According to surveys conducted by the University of California, students spend an average of about $900 a year on textbooks, up from about $640 seven years ago. This represents an annual increase of approximately 6 percent, far above the annual rate of inflation. It is nearly as bad as the rising costs of health care. If this trend continues, by the year 2010 the average annual cost of textbooks will be nearly $1,300.
Who is to be blamed for these increases? The news media points the finger at the traditional book publishers that publish new editions every three or four years, in most cases with only minor additions or changes. Some books–computer books, for example–must be revised often to include the latest changes in software applications. But why is it necessary to revise a calculus book so often? And why do so many texts come bundled with CD-ROMs when the average student prefers that books be sold unbundled to keep the price increases to a minimum?
Changes to Contemplate
Several state lawmakers have reportedly introduced legislation or are thinking of introducing legislation designed to make more unbundled textbooks available, to elicit explanations of changes in new editions, and to encourage faculty to consider price when choosing books to order.
In my view, legislation should also be introduced to mandate variable profit margins for college bookstores, since the higher-priced books result in more profit for the bookstore at a fixed profit percentage.
In addition, the text adoption policy should be modified. Naturally, professors and instructors will make the initial adoptian’ ecisions. But when they decide whether to use adopted texts in subsequent semesters or quarters, they should solicit feedback from students. The questionnaire given to students before final exams, which asks them to evaluate their teachers, should also ask for their comments on their textbooks: Was the material easy to read and understand? Were sufficient illustrative examples provided to clarify the meaning of statements, definitions, theorems, etc.? Did this book contain real-world examples to prepare students for the industry? Was it sold at a reasonable price? After all, it is the students who pay, not only for their own copies but also for a share of the cost of “free” desk copies that their professors get from publishers.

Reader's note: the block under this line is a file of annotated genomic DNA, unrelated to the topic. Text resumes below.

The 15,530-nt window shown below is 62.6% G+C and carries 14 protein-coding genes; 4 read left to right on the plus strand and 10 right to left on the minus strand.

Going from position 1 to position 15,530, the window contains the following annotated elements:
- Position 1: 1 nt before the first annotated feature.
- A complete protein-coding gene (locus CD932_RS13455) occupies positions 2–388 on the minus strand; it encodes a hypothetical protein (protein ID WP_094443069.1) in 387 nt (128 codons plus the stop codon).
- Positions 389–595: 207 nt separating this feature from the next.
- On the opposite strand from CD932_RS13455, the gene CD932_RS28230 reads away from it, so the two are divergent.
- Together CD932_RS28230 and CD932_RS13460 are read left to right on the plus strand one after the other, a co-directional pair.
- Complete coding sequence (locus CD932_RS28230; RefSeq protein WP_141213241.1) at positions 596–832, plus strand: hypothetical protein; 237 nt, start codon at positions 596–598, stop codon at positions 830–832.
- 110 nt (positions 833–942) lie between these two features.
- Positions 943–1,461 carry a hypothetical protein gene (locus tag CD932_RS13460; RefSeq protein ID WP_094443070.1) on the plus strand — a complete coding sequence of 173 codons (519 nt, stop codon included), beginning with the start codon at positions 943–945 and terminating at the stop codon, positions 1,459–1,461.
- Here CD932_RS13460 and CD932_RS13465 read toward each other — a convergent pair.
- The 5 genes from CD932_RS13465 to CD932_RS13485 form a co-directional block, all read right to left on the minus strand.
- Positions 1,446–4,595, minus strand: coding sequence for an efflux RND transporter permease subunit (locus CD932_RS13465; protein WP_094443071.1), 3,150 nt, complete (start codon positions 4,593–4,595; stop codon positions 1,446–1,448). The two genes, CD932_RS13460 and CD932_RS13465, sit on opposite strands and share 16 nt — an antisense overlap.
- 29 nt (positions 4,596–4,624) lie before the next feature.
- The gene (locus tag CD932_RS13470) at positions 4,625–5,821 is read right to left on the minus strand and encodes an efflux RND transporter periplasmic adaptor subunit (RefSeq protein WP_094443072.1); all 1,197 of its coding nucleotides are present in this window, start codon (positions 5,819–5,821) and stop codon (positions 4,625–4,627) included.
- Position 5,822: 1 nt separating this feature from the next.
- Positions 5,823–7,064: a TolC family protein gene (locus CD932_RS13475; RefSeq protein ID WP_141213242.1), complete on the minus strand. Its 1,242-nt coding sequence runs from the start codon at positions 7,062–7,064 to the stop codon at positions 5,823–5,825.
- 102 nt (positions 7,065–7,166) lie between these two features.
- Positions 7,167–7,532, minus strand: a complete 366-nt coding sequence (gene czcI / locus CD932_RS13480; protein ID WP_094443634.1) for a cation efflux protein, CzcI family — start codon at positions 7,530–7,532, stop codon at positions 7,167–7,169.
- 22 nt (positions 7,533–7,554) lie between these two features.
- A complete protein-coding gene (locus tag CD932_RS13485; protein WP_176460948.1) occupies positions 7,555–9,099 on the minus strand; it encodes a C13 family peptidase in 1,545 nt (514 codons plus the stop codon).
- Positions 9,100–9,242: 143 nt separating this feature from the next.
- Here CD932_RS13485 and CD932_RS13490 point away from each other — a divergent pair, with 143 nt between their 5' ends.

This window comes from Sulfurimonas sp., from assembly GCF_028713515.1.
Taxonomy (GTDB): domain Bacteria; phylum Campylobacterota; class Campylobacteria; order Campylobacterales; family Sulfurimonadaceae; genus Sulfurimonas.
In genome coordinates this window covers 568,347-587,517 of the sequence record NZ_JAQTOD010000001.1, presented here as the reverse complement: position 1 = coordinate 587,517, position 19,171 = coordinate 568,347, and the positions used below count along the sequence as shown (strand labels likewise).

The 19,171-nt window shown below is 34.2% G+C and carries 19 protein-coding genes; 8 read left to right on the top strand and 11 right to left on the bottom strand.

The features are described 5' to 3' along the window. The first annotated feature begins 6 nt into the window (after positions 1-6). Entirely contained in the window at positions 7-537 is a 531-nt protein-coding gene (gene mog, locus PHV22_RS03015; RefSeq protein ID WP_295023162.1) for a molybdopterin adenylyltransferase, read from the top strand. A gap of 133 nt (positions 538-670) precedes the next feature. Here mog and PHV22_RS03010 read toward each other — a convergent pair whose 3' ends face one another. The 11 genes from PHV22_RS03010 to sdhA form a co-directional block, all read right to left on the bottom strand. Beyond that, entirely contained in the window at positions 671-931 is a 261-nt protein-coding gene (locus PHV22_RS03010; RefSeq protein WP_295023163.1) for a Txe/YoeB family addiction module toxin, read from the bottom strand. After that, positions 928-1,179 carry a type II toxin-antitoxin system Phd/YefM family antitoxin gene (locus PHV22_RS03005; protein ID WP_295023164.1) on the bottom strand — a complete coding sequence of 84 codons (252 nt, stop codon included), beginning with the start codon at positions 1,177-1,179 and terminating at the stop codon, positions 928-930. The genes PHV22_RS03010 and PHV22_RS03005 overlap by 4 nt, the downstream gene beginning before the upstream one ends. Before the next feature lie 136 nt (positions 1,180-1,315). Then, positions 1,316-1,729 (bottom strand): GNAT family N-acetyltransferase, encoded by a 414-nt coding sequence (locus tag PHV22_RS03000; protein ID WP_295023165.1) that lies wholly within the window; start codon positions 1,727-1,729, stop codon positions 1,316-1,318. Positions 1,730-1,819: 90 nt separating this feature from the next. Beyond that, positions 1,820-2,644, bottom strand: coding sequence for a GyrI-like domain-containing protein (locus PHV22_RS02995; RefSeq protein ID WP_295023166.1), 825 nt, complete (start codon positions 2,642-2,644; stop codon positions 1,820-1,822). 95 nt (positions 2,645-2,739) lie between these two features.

Better Prices from Smaller Houses
Judging from my own experience, small publishers can play a significant role in effecting cost saving. My goal at Orchard Publications is to provide textbooks that are at least as good as those from the traditional textbook publishers, and to price them at about 50 percent less. With help from people who have the credentials and expertise necessary for presenting topics and developments related to electrical and computer engineering, we have now published six textbooks; by the end of 2005, we should have four more. I think other small and self-publishers could replicate our pattern for other branches of engineering, mathematics (including probability), statistics, accounting, finance, physics, and more.
All our texts present relevant theory with illustrative examples, followed by end-of-chapter summaries and exercises for student/working professional solutions. Answers and detailed solutions are also included to encourage readers to solve all problems and check progress in performing all appropriate steps to obtain the correct solution. I consider this to be a great benefit to students, especially those holding full-time jobs to support their families while at the same time getting an education. Our texts are also ideal for self-study and appropriate for college and university libraries. Two of them have been adopted for class use, one by Louisiana Tech University and Bryant & Stratton College.